There are a number of ways to drain roads, but gullies are the most common. A gully is a large pot covered by a metal grid, usually found at the edge of a road or in pedestrian areas.
They are used to collect surface water from the road or pavement and drain it into a piped system (generally a 'surface water sewer' maintained by Anglian Water), an adjacent stream or river (referred to as a 'watercourse') or a roadside ditch. They can become blocked by a build up of silt or mud coming off the road, or washed off nearby land.
In the tabs below you will find how blocked gullies and ditches are managed as well as the 2017 schedule for drainage clearing in Suffolk.
Gullies are routinely cleaned once a year by a mechanical emptying machine, and more often if required.
Water is put into the gully pot to loosen the contents and then a pump is used to suck it out. Other forms of drainage are checked, cleaned or repaired when required, or when a problem is reported to us.
Sometimes a gully may appear to be blocked but the problem could be with the piped system into which the gully is connected. Such blockages can ordinarily be cleared by high pressure water jetting the connection but, if this doesn't work, a CCTV survey may be needed to establish if the connection has been broken by other work in the road (for example, by statutory undertakers) or penetrated by tree roots. This may mean much more significant work (such as digging up the road) to repair the connection.
If these sewers or drains become blocked, localised ponding or flooding may occur, which is slow to clear. In times of heavy storms, sewers may become full but the ponding or flooding clears quickly when the rain stops and the level of flow in the sewer drops allowing the gullies to work. Alternatively, if the gully connection discharges into a watercourse and the level of the stream or river is high, the water is unable to escape and can back up, causing localised flooding until the watercourse level falls again. Road flooding can also occur if the watercourse level is high and the 'tidal flap' (at the watercourse end of the gully connection and meant to prevent water going the wrong way along the connection) is either faulty or missing.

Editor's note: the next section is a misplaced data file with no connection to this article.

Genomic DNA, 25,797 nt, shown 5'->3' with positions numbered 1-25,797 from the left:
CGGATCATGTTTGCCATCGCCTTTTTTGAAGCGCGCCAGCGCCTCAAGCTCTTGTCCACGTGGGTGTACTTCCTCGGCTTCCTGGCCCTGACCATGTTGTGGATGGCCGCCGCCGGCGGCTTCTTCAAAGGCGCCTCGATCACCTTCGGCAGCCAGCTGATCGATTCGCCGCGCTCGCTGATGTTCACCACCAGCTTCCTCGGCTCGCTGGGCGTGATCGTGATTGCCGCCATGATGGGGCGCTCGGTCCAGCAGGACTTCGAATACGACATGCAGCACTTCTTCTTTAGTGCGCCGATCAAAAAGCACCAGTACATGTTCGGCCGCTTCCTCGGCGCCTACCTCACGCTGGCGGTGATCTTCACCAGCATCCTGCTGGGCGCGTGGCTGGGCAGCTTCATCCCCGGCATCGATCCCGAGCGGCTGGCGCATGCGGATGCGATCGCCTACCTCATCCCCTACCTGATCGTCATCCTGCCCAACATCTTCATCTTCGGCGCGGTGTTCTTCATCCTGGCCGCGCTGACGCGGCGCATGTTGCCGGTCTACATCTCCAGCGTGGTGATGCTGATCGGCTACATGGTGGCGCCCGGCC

If a gully is flooding regularly, despite being emptied as per the cycle, you can help by reporting this to us. This will help us understand whether there is a problem with the drainage system in your area.
- Ipswich (PDF, 15 KB)
- Mid Suffolk (PDF, 25 KB)
- Forest Heath (PDF, 18 KB)
- Suffolk Coastal (PDF, 24 KB)
- Babergh (PDF, 23 KB)
- St Edmundsbury (PDF, 24 KB)
- Waveney (PDF, 20 KB)
Please note, this schedule is subject to change as any wet weather will inevitably push back some of the timings. Please check back for weekly updates.
If you have any queries about this year's drainage schedule please email firstname.lastname@example.org
Ditches are watercourses which can be found alongside roads to assist in the drainage of surface water. From time to time these ditches will become blocked and in particularly bad cases they may even cause a flood.
Although Suffolk County Council has the right to drain a highway into these ditches, it is the landowner's responsibility to ensure that the ditch is not blocked.
For more information on ditches and riparian ownership, please visit our riparian ownership in Suffolk page.
If you come across a missing or collapsed manhole cover call 0345 606 6171.
You should contact your district or borough council when:
- highway drains are blocked by leaves and litter
- there are blocked drains in a car park run by a borough or district council
You should contact the landowner if there is a problem with:
- drainage from private houses, roads or land (Anglian Water may also be able to help with this)
- open ditch drainage systems next to roads
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